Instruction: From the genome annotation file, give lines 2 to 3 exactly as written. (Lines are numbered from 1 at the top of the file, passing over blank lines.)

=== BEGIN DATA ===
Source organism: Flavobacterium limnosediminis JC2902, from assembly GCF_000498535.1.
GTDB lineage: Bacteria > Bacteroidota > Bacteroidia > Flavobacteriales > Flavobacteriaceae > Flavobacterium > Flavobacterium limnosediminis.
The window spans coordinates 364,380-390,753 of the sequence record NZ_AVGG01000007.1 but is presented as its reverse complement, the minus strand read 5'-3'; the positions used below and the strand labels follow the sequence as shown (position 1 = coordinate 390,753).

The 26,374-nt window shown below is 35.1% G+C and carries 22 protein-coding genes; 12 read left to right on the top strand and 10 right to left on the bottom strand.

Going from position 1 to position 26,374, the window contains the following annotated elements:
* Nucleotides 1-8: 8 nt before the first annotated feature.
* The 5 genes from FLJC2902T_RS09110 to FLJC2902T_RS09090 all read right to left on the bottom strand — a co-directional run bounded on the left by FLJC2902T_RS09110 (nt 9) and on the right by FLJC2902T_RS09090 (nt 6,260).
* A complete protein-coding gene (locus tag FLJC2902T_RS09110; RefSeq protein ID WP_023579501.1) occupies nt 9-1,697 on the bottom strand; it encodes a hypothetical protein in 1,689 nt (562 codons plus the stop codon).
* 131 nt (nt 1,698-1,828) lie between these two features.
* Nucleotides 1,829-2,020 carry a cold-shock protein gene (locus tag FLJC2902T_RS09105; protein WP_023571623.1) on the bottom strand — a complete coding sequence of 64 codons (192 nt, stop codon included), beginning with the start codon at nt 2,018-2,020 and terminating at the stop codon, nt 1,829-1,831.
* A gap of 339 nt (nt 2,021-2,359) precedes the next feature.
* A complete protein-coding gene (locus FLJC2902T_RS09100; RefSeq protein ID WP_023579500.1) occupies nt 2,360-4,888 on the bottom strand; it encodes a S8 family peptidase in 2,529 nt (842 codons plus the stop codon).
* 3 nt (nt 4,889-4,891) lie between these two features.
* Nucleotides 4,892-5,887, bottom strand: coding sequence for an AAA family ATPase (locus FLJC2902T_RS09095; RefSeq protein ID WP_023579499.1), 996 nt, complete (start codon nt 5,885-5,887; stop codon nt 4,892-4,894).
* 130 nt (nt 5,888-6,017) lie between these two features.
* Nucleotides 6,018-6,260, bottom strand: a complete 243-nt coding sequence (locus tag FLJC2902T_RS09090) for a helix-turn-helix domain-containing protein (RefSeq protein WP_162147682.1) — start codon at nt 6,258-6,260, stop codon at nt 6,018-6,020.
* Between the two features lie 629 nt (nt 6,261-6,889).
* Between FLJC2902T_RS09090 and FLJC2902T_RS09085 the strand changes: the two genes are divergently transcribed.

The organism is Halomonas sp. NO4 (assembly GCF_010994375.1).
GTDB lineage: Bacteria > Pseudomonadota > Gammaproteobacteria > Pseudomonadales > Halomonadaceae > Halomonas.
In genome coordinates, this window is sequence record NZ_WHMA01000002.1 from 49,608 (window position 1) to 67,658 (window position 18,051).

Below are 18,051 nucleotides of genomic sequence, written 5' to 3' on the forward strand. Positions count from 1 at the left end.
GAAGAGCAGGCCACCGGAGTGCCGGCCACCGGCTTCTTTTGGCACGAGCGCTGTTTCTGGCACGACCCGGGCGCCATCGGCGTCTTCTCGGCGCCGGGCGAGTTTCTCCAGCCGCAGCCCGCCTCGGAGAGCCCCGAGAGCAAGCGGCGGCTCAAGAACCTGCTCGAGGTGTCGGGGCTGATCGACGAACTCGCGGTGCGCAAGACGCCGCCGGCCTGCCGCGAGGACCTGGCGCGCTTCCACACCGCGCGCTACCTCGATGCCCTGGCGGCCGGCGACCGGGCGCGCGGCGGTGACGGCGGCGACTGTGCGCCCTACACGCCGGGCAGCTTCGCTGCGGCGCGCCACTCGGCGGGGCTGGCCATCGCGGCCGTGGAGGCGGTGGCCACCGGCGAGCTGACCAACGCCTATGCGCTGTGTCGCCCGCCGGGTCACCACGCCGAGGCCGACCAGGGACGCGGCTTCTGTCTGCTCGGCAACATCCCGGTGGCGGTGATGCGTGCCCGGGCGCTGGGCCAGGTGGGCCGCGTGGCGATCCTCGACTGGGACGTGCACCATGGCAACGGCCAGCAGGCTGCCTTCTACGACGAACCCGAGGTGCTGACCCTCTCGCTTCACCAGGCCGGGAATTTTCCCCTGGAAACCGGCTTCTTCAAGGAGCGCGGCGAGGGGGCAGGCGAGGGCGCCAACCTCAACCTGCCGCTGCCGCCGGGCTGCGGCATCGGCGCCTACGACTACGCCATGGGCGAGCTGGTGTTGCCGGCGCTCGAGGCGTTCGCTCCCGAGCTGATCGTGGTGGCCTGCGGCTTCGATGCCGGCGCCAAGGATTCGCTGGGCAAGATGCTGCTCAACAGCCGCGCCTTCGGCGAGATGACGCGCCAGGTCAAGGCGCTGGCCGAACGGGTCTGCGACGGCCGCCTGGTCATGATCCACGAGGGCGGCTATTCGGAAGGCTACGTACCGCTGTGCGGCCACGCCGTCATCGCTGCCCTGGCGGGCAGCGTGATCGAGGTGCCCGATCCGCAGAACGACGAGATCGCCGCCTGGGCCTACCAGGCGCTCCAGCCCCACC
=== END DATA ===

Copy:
GTDB lineage: Bacteria > Bacteroidota > Bacteroidia > Flavobacteriales > Flavobacteriaceae > Flavobacterium > Flavobacterium limnosediminis.
The window spans coordinates 364,380-390,753 of the sequence record NZ_AVGG01000007.1 but is presented as its reverse complement, the minus strand read 5'-3'; the positions used below and the strand labels follow the sequence as shown (position 1 = coordinate 390,753).